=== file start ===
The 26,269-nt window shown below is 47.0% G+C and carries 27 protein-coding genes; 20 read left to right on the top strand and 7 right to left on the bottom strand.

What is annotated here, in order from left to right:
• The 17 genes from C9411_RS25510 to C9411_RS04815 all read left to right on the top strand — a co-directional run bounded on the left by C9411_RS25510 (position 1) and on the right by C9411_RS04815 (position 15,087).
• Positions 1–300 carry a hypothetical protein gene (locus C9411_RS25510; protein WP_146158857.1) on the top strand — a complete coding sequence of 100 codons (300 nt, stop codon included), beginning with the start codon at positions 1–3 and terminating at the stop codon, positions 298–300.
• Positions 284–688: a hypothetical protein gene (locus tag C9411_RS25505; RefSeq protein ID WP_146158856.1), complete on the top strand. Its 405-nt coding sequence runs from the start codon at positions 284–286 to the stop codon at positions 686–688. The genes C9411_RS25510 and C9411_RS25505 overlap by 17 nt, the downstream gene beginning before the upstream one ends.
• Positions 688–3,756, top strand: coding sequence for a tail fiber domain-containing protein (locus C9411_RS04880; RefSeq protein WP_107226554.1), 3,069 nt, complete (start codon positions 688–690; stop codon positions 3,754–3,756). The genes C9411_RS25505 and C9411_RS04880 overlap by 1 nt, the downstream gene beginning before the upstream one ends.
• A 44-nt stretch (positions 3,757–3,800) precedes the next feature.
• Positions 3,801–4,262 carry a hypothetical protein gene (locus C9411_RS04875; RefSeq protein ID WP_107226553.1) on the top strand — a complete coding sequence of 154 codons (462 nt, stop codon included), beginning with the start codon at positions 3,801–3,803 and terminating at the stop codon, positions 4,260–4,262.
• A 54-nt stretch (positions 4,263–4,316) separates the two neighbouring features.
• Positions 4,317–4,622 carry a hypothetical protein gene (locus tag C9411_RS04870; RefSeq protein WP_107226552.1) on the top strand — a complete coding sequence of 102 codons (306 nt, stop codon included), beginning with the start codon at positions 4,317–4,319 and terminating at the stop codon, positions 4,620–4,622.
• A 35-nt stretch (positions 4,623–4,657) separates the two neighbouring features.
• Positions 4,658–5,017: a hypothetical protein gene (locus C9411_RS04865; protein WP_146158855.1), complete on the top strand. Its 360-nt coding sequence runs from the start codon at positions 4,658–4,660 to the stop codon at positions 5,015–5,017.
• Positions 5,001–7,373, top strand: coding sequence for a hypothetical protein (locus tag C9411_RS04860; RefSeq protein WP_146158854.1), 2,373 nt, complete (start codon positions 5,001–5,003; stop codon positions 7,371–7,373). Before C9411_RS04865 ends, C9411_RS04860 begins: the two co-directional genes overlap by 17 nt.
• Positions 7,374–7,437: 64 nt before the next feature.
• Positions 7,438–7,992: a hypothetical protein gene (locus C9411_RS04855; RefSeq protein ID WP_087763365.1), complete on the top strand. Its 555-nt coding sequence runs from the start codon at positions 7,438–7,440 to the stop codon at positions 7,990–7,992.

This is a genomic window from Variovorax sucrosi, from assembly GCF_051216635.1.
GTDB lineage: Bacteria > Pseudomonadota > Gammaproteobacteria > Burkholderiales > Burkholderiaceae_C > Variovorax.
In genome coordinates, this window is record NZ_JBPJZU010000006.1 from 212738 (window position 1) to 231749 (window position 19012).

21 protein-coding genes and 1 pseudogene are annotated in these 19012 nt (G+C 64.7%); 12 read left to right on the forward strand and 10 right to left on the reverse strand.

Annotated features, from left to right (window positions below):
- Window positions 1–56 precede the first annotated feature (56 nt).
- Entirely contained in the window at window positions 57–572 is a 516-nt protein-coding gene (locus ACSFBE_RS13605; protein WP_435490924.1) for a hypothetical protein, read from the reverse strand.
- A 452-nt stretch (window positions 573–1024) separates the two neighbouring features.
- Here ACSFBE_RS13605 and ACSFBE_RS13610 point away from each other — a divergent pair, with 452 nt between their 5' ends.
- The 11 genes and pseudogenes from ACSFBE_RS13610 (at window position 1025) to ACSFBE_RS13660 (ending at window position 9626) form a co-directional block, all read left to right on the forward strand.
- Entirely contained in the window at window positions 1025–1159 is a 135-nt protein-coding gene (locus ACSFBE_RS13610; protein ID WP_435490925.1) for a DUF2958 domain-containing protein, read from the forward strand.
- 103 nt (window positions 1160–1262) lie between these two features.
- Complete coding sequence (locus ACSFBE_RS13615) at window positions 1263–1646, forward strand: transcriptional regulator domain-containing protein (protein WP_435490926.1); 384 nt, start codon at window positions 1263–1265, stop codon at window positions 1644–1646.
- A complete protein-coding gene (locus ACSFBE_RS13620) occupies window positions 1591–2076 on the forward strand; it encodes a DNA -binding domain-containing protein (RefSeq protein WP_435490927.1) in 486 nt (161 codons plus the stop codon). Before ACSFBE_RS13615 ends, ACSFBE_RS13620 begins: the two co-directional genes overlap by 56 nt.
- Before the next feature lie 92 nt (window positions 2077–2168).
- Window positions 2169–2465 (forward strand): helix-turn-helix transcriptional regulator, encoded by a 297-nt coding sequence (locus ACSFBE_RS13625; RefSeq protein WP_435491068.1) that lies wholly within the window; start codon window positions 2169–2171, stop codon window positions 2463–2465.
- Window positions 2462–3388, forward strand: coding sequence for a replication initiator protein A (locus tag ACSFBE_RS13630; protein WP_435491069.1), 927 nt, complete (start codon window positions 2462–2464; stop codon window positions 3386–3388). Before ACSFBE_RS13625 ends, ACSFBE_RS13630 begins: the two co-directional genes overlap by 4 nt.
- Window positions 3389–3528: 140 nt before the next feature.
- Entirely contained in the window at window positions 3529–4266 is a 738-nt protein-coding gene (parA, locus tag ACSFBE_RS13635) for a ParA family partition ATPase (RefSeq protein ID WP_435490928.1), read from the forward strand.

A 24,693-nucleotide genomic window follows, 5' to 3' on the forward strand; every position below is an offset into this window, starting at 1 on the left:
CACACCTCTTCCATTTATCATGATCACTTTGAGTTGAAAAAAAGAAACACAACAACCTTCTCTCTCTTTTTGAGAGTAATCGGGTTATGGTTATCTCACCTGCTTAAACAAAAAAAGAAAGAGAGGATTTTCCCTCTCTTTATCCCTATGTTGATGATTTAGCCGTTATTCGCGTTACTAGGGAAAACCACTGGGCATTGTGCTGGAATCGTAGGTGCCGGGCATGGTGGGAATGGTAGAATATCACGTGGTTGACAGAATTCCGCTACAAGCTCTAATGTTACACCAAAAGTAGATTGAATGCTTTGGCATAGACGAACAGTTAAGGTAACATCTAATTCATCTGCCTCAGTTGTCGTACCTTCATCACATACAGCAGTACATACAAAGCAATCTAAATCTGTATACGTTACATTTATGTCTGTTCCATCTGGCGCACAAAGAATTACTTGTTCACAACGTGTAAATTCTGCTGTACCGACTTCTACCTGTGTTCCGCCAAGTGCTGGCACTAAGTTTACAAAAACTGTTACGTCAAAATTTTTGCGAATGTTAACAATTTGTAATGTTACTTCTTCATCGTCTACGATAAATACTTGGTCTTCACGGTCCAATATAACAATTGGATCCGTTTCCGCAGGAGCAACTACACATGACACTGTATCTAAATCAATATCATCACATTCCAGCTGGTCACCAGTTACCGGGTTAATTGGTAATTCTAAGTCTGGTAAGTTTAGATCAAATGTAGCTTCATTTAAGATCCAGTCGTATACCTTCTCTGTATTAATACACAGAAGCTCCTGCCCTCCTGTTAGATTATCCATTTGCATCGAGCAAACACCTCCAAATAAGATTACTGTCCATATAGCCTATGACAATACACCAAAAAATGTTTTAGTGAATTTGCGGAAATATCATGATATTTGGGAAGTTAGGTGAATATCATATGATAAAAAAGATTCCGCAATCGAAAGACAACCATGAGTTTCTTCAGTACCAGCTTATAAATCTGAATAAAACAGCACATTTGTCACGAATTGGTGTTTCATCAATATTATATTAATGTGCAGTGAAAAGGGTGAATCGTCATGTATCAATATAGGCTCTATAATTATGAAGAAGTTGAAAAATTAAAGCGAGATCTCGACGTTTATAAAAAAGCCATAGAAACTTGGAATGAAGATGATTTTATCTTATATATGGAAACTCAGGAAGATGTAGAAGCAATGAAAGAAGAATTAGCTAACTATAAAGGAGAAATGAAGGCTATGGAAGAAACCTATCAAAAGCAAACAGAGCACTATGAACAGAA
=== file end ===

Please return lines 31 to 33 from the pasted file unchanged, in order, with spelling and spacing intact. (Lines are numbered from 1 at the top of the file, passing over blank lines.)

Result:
- Window positions 2169–2465 (forward strand): helix-turn-helix transcriptional regulator, encoded by a 297-nt coding sequence (locus ACSFBE_RS13625; RefSeq protein WP_435491068.1) that lies wholly within the window; start codon window positions 2169–2171, stop codon window positions 2463–2465.
- Window positions 2462–3388, forward strand: coding sequence for a replication initiator protein A (locus tag ACSFBE_RS13630; protein WP_435491069.1), 927 nt, complete (start codon window positions 2462–2464; stop codon window positions 3386–3388). Before ACSFBE_RS13625 ends, ACSFBE_RS13630 begins: the two co-directional genes overlap by 4 nt.
- Window positions 3389–3528: 140 nt before the next feature.